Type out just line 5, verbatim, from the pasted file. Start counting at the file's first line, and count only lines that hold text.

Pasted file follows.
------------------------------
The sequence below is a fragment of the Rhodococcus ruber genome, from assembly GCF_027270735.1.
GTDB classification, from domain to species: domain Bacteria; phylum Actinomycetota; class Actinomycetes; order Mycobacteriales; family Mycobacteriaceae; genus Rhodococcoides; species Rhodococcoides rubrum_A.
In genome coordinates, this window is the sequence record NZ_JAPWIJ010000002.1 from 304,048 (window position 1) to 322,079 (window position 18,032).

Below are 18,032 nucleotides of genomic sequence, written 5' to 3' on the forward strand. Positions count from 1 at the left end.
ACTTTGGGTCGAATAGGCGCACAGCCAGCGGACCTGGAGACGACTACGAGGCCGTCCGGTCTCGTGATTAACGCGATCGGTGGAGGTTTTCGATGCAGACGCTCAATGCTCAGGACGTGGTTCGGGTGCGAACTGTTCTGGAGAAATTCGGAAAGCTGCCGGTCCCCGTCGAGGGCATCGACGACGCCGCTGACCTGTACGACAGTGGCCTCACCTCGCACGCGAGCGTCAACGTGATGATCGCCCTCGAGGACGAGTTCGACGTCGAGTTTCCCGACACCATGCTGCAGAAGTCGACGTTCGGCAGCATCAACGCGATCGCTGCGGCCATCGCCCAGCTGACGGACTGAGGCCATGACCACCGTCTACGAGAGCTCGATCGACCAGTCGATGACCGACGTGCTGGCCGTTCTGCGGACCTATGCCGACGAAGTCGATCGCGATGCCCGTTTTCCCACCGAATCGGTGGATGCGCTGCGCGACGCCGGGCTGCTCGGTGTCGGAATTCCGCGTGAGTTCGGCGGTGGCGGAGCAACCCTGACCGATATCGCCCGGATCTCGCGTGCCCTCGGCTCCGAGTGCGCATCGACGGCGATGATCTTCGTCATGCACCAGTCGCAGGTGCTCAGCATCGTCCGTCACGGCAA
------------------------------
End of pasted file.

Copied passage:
ACTTTGGGTCGAATAGGCGCACAGCCAGCGGACCTGGAGACGACTACGAGGCCGTCCGGTCTCGTGATTAACGCGATCGGTGGAGGTTTTCGATGCAGACGCTCAATGCTCAGGACGTGGTTCGGGTGCGAACTGTTCTGGAGAAATTCGGAAAGCTGCCGGTCCCCGTCGAGGGCATCGACGACGCCGCTGACCTGTACGACAGTGGCCTCACCTCGCACGCGAGCGTCAACGTGATGATCGCCCTCGAGGACGAGTTCGACGTCGAGTTTCCCGACACCATGCTGCAGAAGTCGACGTTCGGCAGCATCAACGCGATCGCTGCGGCCATCGCCCAGCTGACGGACTGAGGCCATGACCACCGTCTACGAGAGCTCGATCGACCAGTCGATGACCGACGTGCTGGCCGTTCTGCGGACCTATGCCGACGAAGTCGATCGCGATGCCCGTTTTCCCACCGAATCGGTGGATGCGCTGCGCGACGCCGGGCTGCTCGGTGTCGGAATTCCGCGTGAGTTCGGCGGTGGCGGAGCAACCCTGACCGATATCGCCCGGATCTCGCGTGCCCTCGGCTCCGAGTGCGCATCGACGGCGATGATCTTCGTCATGCACCAGTCGCAGGTGCTCAGCATCGTCCGTCACGGCAA